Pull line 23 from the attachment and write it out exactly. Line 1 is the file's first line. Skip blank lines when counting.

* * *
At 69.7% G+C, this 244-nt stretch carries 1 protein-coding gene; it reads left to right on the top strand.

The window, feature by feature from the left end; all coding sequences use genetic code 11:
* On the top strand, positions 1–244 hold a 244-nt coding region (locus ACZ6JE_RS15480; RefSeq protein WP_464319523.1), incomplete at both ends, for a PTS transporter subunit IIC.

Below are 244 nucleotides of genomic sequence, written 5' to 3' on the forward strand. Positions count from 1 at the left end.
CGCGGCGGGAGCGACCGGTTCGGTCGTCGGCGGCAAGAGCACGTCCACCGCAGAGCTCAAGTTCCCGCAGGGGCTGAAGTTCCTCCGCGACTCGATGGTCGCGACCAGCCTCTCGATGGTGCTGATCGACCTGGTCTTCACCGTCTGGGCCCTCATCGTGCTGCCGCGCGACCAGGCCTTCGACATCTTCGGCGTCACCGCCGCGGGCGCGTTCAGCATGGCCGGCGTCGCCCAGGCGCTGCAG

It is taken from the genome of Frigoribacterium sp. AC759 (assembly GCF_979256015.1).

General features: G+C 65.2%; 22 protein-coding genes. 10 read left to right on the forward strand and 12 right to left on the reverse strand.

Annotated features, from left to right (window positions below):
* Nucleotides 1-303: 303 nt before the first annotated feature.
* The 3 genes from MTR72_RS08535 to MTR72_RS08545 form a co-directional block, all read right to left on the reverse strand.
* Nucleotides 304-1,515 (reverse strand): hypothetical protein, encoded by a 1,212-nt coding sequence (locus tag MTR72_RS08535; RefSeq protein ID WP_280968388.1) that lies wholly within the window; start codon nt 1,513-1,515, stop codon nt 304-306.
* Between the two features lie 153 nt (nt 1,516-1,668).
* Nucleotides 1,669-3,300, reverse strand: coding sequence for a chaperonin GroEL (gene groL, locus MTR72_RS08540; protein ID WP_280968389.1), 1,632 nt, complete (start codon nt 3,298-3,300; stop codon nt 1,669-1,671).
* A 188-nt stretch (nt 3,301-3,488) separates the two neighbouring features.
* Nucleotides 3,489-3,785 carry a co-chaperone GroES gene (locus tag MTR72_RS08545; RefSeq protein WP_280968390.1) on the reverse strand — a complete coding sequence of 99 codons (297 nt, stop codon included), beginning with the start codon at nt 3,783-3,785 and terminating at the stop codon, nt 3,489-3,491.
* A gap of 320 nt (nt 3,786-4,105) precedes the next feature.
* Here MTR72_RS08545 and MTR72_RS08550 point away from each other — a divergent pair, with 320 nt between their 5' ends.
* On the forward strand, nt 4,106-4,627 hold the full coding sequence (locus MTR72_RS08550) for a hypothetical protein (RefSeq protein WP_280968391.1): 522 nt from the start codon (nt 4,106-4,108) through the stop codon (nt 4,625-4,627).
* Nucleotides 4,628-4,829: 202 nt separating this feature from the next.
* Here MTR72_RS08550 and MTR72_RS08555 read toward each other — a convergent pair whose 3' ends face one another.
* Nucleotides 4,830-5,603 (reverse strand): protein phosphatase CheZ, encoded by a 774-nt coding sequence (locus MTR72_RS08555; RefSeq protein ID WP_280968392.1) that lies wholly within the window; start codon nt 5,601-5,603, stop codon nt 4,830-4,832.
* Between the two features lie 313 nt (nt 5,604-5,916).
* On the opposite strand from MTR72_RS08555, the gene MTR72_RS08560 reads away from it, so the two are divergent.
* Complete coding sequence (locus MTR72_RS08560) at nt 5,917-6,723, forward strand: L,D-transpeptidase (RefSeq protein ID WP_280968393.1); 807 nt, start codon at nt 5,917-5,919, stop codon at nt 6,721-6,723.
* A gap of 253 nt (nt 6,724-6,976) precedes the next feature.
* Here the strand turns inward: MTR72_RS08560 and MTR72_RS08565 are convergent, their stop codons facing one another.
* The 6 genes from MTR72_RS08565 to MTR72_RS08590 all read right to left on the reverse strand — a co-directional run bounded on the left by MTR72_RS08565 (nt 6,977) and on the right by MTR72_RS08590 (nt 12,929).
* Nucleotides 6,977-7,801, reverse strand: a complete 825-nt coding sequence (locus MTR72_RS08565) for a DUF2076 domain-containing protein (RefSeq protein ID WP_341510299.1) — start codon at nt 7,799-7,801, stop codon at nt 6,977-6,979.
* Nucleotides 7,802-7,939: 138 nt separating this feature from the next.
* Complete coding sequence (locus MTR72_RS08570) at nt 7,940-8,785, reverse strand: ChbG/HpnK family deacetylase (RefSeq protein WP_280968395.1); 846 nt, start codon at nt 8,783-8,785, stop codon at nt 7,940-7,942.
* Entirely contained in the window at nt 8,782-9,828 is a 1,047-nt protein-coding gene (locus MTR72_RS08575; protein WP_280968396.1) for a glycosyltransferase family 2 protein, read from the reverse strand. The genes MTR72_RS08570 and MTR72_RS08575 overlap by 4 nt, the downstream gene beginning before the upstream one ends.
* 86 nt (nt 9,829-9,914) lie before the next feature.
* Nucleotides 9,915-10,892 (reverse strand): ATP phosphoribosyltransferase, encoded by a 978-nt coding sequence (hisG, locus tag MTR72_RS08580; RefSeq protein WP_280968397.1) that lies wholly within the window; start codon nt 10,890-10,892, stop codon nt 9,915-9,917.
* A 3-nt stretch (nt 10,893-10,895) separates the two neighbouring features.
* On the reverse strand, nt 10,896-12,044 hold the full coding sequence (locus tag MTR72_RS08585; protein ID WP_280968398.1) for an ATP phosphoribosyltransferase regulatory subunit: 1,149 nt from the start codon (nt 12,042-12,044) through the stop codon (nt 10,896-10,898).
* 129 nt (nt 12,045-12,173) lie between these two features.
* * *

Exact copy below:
* On the opposite strand from MTR72_RS08555, the gene MTR72_RS08560 reads away from it, so the two are divergent.